When I was a child, it seemed like every adult in my zip code had an uncanny skill for making a “mountain out of a molehill.” In other words, of taking the smallest shred of negativity and amplifying all the tyranny and rottenness that shred of negativity may have implied. Before I go any further, let me give credit where credit is due. Exaggeration—the ability to weave a grand story out of next to nothing—is a very creative endeavor. It takes a keen eye, creative determination, and a lofty ability to wax poetic on all that is wrong.
Hanukkah (or Chanukah or one of many other spellings) is a Jewish festival that comes around the time of Christmas. Many people know it for the progressive lighting of the candles on its nine branched menorah, for latkes or potato pancakes, for gift giving, for singing and for dreidels.
By Dr. James G. Wellborn, for GalTime.com Like so many parental expectations and requirements, getting your kid in the habit of doing chores will help prepare them for the real world (if you can ever get them to move out). Here are some of the most important benefits kids derive from assigned chores. Responsibility (or “I’m not your maid!”)
By Michele Borba, Ed.D., GalTime Parenting Pro No matter what time of year it is, how many toys are in the bin or how often we splurge on the big-ticket products kids think they must have, most parents want to believe we are raising our children to be centered and kind. But are all those times we give in and just buy the American Girl doll or giant Lego set adding up? Are our own spending habits modeling behavior we don't want kids to learn?
All children experience bullying. If they are not the target of a bully, or engaging in bullying behavior themselves, they will witness bullying and be affected by it. As a witness, the child will either identify with the target and feel shame, fear, and vulnerability, or with the bully and be tempted to seek the status associated with the dominant bully.
If you are a stepparent or entering a relationship where blending with the kids is important, there are important things to remember, especially during the holiday season. These suggestions may help you build a bridge of peace with the kids.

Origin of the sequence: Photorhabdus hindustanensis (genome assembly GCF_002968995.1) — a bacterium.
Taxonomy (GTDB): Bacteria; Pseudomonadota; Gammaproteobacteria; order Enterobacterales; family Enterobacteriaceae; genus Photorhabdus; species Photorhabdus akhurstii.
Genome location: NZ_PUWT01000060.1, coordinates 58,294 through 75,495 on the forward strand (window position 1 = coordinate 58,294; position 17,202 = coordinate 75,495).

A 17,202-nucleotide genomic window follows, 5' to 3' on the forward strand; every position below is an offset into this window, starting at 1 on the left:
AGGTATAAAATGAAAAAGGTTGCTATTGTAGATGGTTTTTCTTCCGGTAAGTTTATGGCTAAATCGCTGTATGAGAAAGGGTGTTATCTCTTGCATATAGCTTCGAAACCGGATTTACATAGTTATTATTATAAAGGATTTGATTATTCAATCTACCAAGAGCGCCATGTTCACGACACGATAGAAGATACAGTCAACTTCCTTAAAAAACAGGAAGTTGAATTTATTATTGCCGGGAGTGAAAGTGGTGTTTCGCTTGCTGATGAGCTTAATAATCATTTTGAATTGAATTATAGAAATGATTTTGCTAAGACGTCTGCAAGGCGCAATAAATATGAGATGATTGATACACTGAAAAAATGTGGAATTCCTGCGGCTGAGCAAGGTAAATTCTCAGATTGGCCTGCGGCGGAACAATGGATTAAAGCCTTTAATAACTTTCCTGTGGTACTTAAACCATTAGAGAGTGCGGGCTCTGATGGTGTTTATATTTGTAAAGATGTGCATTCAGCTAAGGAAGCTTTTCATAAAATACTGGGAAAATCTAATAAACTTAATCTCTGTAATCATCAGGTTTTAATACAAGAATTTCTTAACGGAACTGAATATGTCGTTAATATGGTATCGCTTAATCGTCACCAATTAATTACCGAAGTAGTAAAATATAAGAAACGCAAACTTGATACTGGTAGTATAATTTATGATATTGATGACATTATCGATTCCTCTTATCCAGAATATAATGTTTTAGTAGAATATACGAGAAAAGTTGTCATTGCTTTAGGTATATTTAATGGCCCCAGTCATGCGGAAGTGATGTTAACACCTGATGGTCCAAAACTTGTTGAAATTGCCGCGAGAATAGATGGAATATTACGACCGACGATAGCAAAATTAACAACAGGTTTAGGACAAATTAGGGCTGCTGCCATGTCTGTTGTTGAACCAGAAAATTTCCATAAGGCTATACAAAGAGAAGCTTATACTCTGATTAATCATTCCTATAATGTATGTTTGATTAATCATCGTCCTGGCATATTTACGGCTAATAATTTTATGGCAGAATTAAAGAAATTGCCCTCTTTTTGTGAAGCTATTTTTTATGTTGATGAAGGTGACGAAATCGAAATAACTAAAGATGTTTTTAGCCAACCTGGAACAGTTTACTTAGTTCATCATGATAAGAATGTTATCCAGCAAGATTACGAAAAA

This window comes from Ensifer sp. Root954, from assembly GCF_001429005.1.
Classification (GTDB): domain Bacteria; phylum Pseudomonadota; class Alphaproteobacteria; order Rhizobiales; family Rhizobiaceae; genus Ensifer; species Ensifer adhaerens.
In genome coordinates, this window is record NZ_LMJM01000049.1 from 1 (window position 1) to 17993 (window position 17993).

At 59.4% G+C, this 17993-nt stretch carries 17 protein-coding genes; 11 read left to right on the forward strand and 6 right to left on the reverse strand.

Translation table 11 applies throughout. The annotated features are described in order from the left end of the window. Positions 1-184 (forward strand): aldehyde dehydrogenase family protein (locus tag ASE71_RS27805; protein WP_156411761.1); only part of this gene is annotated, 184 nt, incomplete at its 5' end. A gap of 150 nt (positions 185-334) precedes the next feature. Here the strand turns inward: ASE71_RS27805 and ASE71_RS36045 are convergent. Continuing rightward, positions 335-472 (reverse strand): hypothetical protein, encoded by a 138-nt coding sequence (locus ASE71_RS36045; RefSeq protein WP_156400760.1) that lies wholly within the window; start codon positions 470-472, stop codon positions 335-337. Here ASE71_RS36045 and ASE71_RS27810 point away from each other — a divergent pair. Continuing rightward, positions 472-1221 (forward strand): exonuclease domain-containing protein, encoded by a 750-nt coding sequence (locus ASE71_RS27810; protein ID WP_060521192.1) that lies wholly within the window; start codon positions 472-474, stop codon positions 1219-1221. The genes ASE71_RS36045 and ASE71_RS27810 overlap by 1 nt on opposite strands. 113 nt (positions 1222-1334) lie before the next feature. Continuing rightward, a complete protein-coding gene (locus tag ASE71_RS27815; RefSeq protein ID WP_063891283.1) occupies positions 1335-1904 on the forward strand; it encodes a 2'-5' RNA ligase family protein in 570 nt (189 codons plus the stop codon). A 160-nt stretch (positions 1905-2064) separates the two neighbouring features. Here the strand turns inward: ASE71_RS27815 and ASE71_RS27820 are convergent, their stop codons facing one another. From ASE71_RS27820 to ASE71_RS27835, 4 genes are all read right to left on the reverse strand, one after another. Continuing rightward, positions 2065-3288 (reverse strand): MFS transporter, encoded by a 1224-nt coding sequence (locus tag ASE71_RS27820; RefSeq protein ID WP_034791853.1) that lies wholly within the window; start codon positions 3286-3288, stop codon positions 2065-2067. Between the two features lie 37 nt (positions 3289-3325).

by Amy Hoglund, for GalTime.com How parents can work together better, even if they disagree You both want the best for your child. There’s only one problem; actually agreeing on what the “best” is.
There is a quiet despair among so many loving, smart, and deeply caring parents. They so desire to see their children manifest their greatness, to use their intensity well instead of having it go awry, and too often they see their best efforts to inspire respectful and responsible choices slip away to further levels of frustration.
Picture your child on the playground. Is she involved with the other children, participating in the games and activities? If not, do you wonder how you could help her to develop confidence and courage to overcome shyness? Discover Unique Ways To Build Confidence
We've all experienced it...the dreaded parenting guilt. You blame yourself whenever you see your child fail or if they are unhappy or struggling. You beat yourself up after you lose your cool when your child misbehaves, you wonder how you have failed your child when they come home with a bad test grade, and you are sure iti is your fault that your child hurt themselves when under your care. There's always something to feel guilty about when you are a parent!
There are no secrets to being a ‘good’ parent. There are no truly “new” ideas out there. It’s all about a few basic principles: respect, responsibility, truth, flexibility, resilience, courage. Show it in words and actions so your kids know exactly how it looks and sounds. Those are the building blocks. Do them with greater and greater frequency and watch things change.